Few pianists have penetrated the erotic mists of Scriabin with as much vocal security as Horowitz, and his C-sharp Minor Prelude’s step-wise excursion in tonal ambiguity proves immediately compelling. So, too, The D-sharp Minor, among the most passionate of miniatures, quietly implodes at first, then gradually erupts outward, its hesitations overcome by the sheer urgency of the rendition, the torrential voluptuousness of its own suffering. The immediate applause from the Berliners speaks volumes.  Follows Liszt’s great homage to Petrarch in the form of his Sonnet 104, a necklace of musical periods and variations of tender poetry. Each gesture gathers ever more grandeur, increased volume and velocity, the trills stratospheric, the pounding bass chords Stygian, as appropriate to the chagrins of love.

Enter Chopin in an all-too-brief triptych. The melancholy A Minor Mazurka dances cautiously, its sonorities as elusive as its nervous tonality. A quiet fever suffuses the condensed odyssey of poignant emotions and recalled national pride.  The F Minor from among Chopin’s earliest essays in the form arises from a dark impulse of self-assertion, the metrics sliding brilliantly in and out of phase to announce itself as a grand march. No accident that the A-flat Major Polonaise likes to be called “Heroic,” for Horowitz it makes a darling of itself in alternately sheer negligee and ferocious armor. Given the fireworks of the occasion, this may well become any auditor’s favorite rendition of this perennial testament to Polish liberation, notwithstanding the celebrated efforts by Rubinstein, Cziffra, Francois, and Cherkassky!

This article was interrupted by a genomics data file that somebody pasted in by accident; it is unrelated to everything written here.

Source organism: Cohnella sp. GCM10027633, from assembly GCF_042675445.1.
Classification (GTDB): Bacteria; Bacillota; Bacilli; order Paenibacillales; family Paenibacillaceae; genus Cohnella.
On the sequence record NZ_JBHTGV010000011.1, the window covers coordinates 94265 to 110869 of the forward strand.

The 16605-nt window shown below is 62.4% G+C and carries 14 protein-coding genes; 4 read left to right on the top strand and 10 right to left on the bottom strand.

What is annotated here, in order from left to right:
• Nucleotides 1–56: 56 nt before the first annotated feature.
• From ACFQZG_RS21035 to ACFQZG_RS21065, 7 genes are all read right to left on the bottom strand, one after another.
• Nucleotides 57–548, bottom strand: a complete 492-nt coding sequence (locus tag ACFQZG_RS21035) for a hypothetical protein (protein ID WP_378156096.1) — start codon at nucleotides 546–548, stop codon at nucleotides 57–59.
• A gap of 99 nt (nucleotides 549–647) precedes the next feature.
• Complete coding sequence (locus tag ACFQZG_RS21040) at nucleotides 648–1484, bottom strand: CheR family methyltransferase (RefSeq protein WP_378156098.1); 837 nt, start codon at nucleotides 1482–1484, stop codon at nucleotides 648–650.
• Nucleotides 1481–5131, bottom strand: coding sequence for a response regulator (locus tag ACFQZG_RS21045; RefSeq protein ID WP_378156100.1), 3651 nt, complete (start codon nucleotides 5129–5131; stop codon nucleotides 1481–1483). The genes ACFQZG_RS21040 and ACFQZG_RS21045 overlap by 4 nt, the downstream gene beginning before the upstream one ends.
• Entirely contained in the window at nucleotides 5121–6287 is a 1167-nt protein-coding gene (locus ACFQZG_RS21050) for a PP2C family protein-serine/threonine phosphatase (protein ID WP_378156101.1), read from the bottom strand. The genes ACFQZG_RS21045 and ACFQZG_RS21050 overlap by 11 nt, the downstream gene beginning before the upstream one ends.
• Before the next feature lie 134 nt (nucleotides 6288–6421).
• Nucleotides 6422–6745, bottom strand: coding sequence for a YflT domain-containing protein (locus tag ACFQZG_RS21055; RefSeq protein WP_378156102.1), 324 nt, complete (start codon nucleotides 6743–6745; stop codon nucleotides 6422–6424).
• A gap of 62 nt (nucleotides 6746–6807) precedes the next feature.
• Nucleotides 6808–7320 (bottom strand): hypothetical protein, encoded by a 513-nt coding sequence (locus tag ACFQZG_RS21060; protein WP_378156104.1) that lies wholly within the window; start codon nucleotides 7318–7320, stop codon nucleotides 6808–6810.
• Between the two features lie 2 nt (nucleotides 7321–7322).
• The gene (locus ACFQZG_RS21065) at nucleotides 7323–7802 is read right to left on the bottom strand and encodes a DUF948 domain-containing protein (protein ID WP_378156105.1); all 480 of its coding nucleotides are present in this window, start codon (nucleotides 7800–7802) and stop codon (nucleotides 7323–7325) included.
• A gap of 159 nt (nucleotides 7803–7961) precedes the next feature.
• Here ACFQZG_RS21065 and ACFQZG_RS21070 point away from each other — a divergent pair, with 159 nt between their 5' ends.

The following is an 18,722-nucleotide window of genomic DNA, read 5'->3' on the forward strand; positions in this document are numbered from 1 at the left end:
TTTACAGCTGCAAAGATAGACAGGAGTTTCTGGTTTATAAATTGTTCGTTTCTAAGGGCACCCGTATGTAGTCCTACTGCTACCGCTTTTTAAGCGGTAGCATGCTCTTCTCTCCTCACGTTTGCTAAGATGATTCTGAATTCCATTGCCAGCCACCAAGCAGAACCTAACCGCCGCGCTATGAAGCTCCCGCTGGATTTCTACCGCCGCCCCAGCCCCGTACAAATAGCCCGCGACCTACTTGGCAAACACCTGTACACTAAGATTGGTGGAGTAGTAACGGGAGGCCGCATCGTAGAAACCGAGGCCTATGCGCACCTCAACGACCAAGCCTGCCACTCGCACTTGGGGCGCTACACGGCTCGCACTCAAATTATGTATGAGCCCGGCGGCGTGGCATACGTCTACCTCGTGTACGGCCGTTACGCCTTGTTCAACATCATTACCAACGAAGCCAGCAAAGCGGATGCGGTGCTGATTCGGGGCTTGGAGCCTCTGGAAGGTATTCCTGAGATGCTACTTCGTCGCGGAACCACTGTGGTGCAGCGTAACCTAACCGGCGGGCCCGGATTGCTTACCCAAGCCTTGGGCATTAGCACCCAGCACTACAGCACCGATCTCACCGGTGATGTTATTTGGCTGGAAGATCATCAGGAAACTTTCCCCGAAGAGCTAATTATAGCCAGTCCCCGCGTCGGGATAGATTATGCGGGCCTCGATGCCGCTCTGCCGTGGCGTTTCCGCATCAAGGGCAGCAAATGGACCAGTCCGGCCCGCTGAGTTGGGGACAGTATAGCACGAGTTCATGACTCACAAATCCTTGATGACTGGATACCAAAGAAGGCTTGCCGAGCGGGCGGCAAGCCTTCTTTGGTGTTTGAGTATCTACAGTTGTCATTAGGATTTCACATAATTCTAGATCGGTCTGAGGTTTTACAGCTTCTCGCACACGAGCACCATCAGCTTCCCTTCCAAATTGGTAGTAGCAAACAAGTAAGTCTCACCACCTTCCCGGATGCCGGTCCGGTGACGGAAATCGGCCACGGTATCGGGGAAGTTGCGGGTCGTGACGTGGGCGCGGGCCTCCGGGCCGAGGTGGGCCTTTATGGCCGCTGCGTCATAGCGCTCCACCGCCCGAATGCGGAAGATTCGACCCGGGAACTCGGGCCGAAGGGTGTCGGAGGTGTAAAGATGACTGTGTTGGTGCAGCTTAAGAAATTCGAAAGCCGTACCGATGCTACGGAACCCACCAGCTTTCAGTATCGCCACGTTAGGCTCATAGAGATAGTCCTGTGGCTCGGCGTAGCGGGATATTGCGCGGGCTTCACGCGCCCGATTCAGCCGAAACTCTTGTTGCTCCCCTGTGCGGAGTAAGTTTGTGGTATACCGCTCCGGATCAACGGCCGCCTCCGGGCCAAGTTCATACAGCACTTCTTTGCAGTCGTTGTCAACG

The eternal Horowitz encore, Traumerai from Schumann’s Kinderszenen, reminds us that we are such stuff as dreams are made of. Liszt’s Forgotten Waltz will not be forgotten by anyone who was present for its whirling dervish of a performance, whose late pages exude a diaphanous dew, opals and liquid sapphires. At last, the real “Fireworks” of Moritz Moszkowski, surface glitter par excellence. The sugary bagatelle lasts but two and one half minutes, so you must put up with minutes of world-class adulation from Berlin, who clearly embrace Horowitz as their Citizen of the World.

–Gary Lemco